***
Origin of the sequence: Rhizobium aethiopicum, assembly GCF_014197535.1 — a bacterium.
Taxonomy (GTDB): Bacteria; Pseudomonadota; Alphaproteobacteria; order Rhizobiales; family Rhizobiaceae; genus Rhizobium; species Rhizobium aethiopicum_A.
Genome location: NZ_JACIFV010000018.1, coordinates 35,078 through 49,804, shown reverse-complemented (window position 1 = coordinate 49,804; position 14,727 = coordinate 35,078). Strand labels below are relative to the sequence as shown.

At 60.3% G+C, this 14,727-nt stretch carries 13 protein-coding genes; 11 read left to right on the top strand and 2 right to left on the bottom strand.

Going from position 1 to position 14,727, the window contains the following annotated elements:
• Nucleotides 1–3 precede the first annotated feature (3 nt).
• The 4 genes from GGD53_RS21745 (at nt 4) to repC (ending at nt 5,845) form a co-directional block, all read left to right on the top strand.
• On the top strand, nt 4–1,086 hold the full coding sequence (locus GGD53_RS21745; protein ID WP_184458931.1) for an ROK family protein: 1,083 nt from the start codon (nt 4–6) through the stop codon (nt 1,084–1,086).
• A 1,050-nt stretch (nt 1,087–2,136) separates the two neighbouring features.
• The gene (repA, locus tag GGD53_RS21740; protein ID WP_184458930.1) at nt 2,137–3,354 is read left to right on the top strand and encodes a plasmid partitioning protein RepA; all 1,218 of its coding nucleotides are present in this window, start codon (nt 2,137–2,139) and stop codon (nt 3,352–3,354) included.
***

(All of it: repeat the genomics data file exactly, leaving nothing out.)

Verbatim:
Origin of the sequence: Rhizobium aethiopicum, assembly GCF_014197535.1 — a bacterium.
Taxonomy (GTDB): Bacteria; Pseudomonadota; Alphaproteobacteria; order Rhizobiales; family Rhizobiaceae; genus Rhizobium; species Rhizobium aethiopicum_A.
Genome location: NZ_JACIFV010000018.1, coordinates 35,078 through 49,804, shown reverse-complemented (window position 1 = coordinate 49,804; position 14,727 = coordinate 35,078). Strand labels below are relative to the sequence as shown.

At 60.3% G+C, this 14,727-nt stretch carries 13 protein-coding genes; 11 read left to right on the top strand and 2 right to left on the bottom strand.

Going from position 1 to position 14,727, the window contains the following annotated elements:
• Nucleotides 1–3 precede the first annotated feature (3 nt).
• The 4 genes from GGD53_RS21745 (at nt 4) to repC (ending at nt 5,845) form a co-directional block, all read left to right on the top strand.
• On the top strand, nt 4–1,086 hold the full coding sequence (locus GGD53_RS21745; protein ID WP_184458931.1) for an ROK family protein: 1,083 nt from the start codon (nt 4–6) through the stop codon (nt 1,084–1,086).
• A 1,050-nt stretch (nt 1,087–2,136) separates the two neighbouring features.
• The gene (repA, locus tag GGD53_RS21740; protein ID WP_184458930.1) at nt 2,137–3,354 is read left to right on the top strand and encodes a plasmid partitioning protein RepA; all 1,218 of its coding nucleotides are present in this window, start codon (nt 2,137–2,139) and stop codon (nt 3,352–3,354) included.